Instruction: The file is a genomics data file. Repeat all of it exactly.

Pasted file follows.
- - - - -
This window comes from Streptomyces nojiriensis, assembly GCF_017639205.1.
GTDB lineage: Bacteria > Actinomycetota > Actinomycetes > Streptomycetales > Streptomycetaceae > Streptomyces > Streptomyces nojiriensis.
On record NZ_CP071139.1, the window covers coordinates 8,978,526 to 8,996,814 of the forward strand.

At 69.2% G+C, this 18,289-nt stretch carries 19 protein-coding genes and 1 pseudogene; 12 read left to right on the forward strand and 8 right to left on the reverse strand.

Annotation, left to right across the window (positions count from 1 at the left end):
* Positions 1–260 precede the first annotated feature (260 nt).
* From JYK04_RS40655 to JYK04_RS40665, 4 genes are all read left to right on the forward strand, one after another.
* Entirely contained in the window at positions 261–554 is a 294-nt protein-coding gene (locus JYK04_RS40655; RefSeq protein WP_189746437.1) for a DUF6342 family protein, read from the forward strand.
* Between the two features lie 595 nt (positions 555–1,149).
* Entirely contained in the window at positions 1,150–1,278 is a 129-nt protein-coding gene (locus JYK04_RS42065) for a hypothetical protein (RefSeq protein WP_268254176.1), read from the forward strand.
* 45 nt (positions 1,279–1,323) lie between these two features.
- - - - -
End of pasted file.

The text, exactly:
This window comes from Streptomyces nojiriensis, assembly GCF_017639205.1.
GTDB lineage: Bacteria > Actinomycetota > Actinomycetes > Streptomycetales > Streptomycetaceae > Streptomyces > Streptomyces nojiriensis.
On record NZ_CP071139.1, the window covers coordinates 8,978,526 to 8,996,814 of the forward strand.

At 69.2% G+C, this 18,289-nt stretch carries 19 protein-coding genes and 1 pseudogene; 12 read left to right on the forward strand and 8 right to left on the reverse strand.

Annotation, left to right across the window (positions count from 1 at the left end):
* Positions 1–260 precede the first annotated feature (260 nt).
* From JYK04_RS40655 to JYK04_RS40665, 4 genes are all read left to right on the forward strand, one after another.
* Entirely contained in the window at positions 261–554 is a 294-nt protein-coding gene (locus JYK04_RS40655; RefSeq protein WP_189746437.1) for a DUF6342 family protein, read from the forward strand.
* Between the two features lie 595 nt (positions 555–1,149).
* Entirely contained in the window at positions 1,150–1,278 is a 129-nt protein-coding gene (locus JYK04_RS42065) for a hypothetical protein (RefSeq protein WP_268254176.1), read from the forward strand.
* 45 nt (positions 1,279–1,323) lie between these two features.